Pubmed KoreaMed CrossRef
  3. Kadakia, SC, and Starnes, E (1992). Comparison of 10 French gauge stent with 11.5 French gauge stent in patients with biliary tract diseases. Gastrointest Endosc. 38, 454-459.
    Pubmed CrossRef
  4. van Berkel, AM, Boland, C, and Redekop, WK (1998). A prospective randomized trial of Teflon versus polyethylene stents for distal malignant biliary obstruction. Endoscopy. 30, 681-686.
    Pubmed CrossRef
  5. England, RE, Martin, DF, and Morris, J (2000). A prospective randomised multicentre trial comparing 10 Fr Teflon Tannenbaum stents with 10 Fr polyethylene Cotton-Leung stents in patients with malignant common duct strictures. Gut. 46, 395-400.
    Pubmed KoreaMed CrossRef
  6. Terruzzi, V, Comin, U, and De Grazia, F (2000). Prospective randomized trial comparing Tannenbaum Teflon and standard polyethylene stents in distal malignant biliary stenosis. Gastrointest Endosc. 51, 23-27.
    Pubmed CrossRef
  7. Guaglianone, E, Cardines, R, and Vuotto, C (2010). Microbial biofilms associated with biliary stent clogging. FEMS Immunol Med Microbiol. 59, 410-420.
    Pubmed CrossRef
  8. Leung, JW, Liu, Y, and Chan, RC (2000). Early attachment of anaerobic bacteria may play an important role in biliary stent blockage. Gastrointest Endosc. 52, 725-729.
    Pubmed CrossRef
  9. van Berkel, AM, van Marle, J, Groen, AK, and Bruno, MJ (2005). Mechanisms of biliary stent clogging: confocal laser scanning and scanning electron microscopy. Endoscopy. 37, 729-734.
    Pubmed CrossRef
  10. Galandi, D, Schwarzer, G, Bassler, D, and Allgaier, HP (2002). Ursodeoxycholic acid and/or antibiotics for prevention of biliary stent occlusion. Cochrane Database Syst Rev, CD003043.
    Pubmed
  11. Gwon, DI, Lee, SS, and Kim, EY (2012). Cefotaxime-eluting covered self-expandable stents in a canine biliary model: scanning electron microscopic study of biofilm formation. Acta Radiol. 53, 1127-1132.
    Pubmed CrossRef
  12. van Berkel, AM, Bruno, MJ, Bergman, JJ, van Deventer, SJ, Tytgat, GN, and Huibregtse, K (2003). A prospective randomized study of hydrophilic polymer-coated polyurethane versus polyethylene stents in distal malignant biliary obstruction. Endoscopy. 35, 478-482.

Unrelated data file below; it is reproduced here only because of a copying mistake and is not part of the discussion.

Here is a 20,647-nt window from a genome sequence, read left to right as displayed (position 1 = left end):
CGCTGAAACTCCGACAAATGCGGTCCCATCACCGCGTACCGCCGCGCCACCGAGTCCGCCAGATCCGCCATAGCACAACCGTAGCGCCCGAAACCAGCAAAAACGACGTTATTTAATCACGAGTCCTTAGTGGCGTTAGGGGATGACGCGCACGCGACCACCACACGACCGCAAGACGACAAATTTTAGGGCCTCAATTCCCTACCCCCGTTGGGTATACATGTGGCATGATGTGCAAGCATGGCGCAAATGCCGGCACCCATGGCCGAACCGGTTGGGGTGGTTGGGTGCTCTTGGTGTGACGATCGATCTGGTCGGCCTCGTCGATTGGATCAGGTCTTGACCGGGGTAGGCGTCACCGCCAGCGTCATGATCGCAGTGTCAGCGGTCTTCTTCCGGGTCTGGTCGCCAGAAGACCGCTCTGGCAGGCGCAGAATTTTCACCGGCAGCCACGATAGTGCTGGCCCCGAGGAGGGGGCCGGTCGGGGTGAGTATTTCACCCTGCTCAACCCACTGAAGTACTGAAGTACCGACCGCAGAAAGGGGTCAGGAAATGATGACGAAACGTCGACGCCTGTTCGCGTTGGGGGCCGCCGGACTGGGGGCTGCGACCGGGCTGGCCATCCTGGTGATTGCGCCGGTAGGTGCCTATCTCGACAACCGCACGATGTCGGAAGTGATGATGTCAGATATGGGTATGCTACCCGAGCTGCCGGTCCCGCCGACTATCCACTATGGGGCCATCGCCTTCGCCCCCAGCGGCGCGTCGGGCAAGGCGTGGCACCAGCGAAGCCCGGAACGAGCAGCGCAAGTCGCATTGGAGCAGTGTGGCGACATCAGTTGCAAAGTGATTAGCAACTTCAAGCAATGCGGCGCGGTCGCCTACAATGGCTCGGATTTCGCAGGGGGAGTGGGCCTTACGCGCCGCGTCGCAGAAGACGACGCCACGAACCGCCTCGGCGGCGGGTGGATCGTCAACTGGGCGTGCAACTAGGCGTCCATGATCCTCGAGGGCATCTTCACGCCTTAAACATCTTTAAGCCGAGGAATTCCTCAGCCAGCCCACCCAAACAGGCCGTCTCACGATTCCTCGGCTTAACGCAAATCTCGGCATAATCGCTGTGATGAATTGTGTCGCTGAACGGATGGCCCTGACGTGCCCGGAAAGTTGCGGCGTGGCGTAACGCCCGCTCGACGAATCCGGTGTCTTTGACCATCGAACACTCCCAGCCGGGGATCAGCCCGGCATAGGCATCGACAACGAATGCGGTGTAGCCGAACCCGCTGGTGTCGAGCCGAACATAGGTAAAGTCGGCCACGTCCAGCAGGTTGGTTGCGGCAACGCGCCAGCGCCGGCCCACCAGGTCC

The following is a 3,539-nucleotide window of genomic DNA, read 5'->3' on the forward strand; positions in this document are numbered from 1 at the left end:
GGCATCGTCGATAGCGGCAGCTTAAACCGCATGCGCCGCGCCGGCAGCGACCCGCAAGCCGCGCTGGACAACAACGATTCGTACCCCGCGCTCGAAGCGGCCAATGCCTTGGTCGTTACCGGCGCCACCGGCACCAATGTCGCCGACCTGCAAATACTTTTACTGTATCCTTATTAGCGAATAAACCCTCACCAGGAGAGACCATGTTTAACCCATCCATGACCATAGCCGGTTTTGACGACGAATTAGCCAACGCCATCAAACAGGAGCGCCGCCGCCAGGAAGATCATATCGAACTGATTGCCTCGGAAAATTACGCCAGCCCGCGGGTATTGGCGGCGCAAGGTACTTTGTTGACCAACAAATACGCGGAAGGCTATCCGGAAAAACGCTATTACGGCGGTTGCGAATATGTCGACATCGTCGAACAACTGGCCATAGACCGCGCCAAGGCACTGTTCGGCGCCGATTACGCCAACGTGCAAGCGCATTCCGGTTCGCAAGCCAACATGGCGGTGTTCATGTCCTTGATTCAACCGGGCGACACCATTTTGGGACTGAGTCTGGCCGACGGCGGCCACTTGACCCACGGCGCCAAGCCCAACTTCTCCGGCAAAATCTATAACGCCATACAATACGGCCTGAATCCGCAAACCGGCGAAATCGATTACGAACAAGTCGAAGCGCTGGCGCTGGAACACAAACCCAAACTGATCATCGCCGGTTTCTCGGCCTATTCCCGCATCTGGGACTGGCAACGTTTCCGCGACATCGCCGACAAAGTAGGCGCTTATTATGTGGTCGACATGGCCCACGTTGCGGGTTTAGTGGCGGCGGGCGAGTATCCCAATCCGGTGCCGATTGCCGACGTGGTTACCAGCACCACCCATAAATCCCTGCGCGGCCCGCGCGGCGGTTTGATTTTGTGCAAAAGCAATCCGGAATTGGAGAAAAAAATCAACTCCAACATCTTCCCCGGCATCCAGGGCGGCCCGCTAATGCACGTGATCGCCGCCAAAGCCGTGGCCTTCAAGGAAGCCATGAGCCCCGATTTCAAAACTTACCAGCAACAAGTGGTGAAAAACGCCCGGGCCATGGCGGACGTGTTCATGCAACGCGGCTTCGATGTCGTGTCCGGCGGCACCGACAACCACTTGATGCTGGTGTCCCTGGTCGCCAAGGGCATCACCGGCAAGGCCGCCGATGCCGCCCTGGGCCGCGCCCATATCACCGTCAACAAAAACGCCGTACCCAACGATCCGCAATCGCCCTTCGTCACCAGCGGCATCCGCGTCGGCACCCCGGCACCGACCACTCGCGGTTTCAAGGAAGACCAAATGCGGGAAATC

Pubmed CrossRef
  13. Hoffman, BJ, Cunningham, JT, Marsh, WH, O’Brien, JJ, and Watson, J (1994). An in vitro comparison of biofilm formation on various biliary stent materials. Gastrointest Endosc. 40, 581-583.
    Pubmed CrossRef
  14. Sung, JY, Shaffer, EA, Lam, K, Rususka, I, and Costerton, JW (1994). Hydrophobic bile salt inhibits bacterial adhesion on biliary stent material. Dig Dis Sci. 39, 999-1006.
    Pubmed CrossRef
  15. Jansen, B, Goodman, LP, and Ruiten, D (1993). Bacterial adherence to hydrophilic polymer-coated polyurethane stents. Gastrointest Endosc. 39, 670-673.
    Pubmed CrossRef
  16. Costamagna, G, Mutignani, M, and Rotondano, G (2000). Hydrophilic hydromer-coated polyurethane stents versus uncoated stents in malignant biliary obstruction: a randomized trial. Gastrointest Endosc. 51, 8-11.
    Pubmed CrossRef
  17. Dua, KS, Reddy, ND, Rao, VG, Banerjee, R, Medda, B, and Lang, I (2007). Impact of reducing duodenobiliary reflux on biliary stent patency: an in vitro evaluation and a prospective randomized clinical trial that used a biliary stent with an antireflux valve. Gastrointest Endosc. 65, 819-828.
    Pubmed CrossRef
  18. Bang, BW, Jeong, S, Lee, DH, Lee, JI, Lee, SC, and Kang, SG (2012). The biodurability of covering materials for metallic stents in a bile flow phantom. Dig Dis Sci. 57, 1056-1063.
    CrossRef
  19. Park, JS, Kwon, CI, Jeong, S, Kim, K, Moon, JH, and Lee, DH (2014). Development of a swine bile duct dilation model using endoclips or a detachable snare under cap-assisted endoscopy. Gastrointest Endosc. 80, 325-329.
    Pubmed CrossRef
  20. Elwir, S, Sharzehi, K, and Veith, J (2013). Biliary stenting in patients with malignant biliary obstruction: comparison of double layer, plastic and metal stents. Dig Dis Sci. 58, 2088-2092.
    Pubmed CrossRef
  21. Guo, Y, Liu, Y, and Lu, Z (2014). Obstructive component analysis of radioactive stents and common plastic stents in the bile duct. Eur J Gastroenterol Hepatol. 26, 795-802.